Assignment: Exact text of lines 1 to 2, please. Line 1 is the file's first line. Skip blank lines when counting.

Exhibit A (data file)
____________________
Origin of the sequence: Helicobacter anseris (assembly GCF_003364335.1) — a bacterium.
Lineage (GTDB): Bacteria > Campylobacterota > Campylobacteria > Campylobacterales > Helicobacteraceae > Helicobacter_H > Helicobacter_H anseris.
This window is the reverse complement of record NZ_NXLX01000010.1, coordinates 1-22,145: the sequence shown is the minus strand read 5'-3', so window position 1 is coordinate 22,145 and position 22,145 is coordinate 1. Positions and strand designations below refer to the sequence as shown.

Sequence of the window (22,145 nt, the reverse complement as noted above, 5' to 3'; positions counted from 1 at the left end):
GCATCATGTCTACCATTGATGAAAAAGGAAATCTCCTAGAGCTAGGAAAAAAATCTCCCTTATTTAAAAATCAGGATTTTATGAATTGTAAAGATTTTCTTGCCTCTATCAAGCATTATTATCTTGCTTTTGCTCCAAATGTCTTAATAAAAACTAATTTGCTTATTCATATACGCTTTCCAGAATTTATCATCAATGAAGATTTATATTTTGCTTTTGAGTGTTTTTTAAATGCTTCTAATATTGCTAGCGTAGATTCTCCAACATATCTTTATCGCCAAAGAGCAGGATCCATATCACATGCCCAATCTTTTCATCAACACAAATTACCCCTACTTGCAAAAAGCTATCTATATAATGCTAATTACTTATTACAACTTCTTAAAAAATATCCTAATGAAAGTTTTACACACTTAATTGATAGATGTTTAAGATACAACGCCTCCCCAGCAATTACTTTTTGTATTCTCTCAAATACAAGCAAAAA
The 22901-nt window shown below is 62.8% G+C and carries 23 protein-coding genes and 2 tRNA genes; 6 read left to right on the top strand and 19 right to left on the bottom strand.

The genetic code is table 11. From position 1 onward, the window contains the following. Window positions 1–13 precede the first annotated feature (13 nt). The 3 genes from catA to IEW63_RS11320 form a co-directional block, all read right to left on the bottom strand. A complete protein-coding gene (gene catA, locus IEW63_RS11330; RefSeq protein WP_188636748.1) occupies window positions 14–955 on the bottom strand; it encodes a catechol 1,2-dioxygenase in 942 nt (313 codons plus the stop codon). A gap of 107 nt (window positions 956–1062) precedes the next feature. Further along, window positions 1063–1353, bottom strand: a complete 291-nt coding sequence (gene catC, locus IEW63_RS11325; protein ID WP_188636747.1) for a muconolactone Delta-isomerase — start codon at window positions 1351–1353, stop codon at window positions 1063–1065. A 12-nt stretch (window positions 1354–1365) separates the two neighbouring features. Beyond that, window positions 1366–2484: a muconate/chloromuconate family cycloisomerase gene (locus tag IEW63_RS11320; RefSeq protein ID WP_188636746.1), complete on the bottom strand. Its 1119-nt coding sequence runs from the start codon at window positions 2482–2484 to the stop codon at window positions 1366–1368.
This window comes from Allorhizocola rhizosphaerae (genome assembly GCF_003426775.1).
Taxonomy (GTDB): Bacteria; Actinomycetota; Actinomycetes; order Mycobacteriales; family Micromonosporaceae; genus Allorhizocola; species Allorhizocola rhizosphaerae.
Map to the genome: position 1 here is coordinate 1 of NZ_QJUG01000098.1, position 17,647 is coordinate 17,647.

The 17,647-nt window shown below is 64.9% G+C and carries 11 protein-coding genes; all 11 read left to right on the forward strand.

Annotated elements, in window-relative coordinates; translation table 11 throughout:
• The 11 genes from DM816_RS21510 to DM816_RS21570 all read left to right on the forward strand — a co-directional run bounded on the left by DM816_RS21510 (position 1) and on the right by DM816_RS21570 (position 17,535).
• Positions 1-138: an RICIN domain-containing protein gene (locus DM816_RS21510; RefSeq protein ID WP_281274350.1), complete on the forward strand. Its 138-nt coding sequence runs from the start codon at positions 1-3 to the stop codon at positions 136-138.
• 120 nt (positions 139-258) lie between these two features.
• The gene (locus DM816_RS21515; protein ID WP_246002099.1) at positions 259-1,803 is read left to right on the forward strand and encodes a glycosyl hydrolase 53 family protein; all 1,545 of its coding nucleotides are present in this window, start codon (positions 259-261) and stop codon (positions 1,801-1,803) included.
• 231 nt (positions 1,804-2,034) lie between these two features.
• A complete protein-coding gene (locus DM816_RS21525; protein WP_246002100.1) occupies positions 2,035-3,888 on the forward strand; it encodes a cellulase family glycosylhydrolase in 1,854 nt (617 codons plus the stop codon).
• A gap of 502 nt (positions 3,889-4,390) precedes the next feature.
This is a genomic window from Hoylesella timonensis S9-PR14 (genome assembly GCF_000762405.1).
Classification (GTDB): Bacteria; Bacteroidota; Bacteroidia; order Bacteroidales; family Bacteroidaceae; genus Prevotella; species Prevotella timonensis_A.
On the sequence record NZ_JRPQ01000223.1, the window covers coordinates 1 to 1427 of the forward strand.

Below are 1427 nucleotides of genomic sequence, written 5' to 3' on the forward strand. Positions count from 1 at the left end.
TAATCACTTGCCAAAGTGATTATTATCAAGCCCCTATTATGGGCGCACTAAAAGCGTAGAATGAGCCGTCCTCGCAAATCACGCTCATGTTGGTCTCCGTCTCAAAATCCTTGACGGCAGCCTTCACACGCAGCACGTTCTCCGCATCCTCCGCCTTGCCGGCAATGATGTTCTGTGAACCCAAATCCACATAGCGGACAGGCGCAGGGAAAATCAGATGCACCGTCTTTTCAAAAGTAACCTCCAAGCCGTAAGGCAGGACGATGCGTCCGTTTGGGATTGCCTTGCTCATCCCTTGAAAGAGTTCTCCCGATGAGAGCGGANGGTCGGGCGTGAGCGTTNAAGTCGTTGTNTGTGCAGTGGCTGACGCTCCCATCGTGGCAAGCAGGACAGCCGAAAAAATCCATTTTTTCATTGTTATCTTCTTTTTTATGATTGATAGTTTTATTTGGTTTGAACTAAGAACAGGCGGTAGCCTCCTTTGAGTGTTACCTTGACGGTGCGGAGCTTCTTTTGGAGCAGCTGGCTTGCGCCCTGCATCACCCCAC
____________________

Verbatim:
Origin of the sequence: Helicobacter anseris (assembly GCF_003364335.1) — a bacterium.
Lineage (GTDB): Bacteria > Campylobacterota > Campylobacteria > Campylobacterales > Helicobacteraceae > Helicobacter_H > Helicobacter_H anseris.